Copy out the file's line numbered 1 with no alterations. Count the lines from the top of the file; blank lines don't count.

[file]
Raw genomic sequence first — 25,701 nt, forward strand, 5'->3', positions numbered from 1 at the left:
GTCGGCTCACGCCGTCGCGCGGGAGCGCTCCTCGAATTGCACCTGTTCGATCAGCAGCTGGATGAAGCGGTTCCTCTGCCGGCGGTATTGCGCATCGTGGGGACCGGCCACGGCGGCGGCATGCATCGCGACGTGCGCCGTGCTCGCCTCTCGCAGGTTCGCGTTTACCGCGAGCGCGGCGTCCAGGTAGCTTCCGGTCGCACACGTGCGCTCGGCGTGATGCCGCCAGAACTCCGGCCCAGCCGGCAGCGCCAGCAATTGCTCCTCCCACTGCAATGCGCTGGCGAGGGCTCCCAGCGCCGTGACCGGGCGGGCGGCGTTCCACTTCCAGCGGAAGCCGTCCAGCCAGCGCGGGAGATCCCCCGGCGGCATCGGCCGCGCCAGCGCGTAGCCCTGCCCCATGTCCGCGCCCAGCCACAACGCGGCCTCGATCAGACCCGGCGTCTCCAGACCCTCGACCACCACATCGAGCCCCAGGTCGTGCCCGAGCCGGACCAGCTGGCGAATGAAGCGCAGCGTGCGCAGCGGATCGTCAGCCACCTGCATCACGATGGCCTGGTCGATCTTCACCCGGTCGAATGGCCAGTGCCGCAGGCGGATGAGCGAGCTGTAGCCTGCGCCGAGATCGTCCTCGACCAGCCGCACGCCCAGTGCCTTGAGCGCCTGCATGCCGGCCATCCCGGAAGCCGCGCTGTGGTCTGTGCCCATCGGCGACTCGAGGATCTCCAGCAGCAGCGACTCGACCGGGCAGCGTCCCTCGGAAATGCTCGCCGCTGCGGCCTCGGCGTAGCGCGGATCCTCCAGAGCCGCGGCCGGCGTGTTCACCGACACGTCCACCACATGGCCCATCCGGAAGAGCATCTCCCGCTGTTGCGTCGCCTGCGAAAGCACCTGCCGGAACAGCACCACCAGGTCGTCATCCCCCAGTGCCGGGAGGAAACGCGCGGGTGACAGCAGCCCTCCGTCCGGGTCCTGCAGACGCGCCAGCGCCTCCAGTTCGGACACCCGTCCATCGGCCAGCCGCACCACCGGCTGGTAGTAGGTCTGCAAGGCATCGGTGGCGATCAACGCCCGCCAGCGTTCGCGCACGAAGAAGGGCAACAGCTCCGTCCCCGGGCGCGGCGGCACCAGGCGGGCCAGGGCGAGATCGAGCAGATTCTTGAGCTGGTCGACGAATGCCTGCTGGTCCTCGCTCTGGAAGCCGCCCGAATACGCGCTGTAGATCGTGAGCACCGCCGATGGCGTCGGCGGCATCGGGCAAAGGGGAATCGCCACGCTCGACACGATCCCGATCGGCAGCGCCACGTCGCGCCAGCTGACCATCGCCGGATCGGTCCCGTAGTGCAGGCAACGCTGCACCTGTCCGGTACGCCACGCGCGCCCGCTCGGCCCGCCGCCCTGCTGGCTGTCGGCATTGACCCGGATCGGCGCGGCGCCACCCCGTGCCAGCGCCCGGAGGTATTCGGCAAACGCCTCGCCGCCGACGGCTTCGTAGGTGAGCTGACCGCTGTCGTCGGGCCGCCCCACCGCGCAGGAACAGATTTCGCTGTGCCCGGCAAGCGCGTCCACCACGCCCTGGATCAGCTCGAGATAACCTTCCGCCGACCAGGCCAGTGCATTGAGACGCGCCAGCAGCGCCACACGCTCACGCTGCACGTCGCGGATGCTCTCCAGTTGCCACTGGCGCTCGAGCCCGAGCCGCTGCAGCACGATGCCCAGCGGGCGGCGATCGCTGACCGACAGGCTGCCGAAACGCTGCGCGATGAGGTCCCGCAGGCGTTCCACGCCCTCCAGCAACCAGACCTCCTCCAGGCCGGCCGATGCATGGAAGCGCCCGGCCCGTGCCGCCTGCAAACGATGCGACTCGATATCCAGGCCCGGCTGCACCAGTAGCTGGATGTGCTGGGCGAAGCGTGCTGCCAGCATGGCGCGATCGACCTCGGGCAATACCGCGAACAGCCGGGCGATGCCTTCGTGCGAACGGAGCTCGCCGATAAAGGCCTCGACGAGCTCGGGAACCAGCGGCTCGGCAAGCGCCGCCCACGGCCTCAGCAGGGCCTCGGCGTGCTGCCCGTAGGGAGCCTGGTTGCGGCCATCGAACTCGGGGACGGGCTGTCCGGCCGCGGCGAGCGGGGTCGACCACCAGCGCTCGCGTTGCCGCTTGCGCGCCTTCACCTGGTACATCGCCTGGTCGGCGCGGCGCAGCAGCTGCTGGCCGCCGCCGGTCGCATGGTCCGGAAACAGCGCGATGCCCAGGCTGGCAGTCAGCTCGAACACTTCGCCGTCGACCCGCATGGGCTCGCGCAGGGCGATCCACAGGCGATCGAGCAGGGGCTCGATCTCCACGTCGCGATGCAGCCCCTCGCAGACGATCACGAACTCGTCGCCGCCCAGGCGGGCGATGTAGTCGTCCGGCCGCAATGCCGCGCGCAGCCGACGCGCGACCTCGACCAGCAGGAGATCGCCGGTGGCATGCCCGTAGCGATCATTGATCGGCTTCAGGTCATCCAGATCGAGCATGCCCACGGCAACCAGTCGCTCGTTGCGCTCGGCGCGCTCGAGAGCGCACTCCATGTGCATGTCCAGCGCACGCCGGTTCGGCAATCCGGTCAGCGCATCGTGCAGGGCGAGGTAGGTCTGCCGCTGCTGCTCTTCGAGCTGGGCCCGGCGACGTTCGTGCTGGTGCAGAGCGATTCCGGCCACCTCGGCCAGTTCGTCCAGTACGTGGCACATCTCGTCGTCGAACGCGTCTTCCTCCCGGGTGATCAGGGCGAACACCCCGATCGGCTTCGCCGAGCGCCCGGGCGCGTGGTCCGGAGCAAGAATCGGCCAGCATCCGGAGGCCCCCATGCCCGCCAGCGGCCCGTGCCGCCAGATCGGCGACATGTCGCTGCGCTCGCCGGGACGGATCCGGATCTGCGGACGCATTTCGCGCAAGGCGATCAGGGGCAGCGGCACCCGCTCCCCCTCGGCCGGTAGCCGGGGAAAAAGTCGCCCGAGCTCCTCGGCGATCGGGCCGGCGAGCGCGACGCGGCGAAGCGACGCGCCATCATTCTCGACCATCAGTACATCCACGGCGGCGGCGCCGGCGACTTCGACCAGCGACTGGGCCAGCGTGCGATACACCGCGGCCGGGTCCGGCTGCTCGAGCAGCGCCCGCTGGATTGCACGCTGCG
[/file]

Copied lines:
Raw genomic sequence first — 25,701 nt, forward strand, 5'->3', positions numbered from 1 at the left: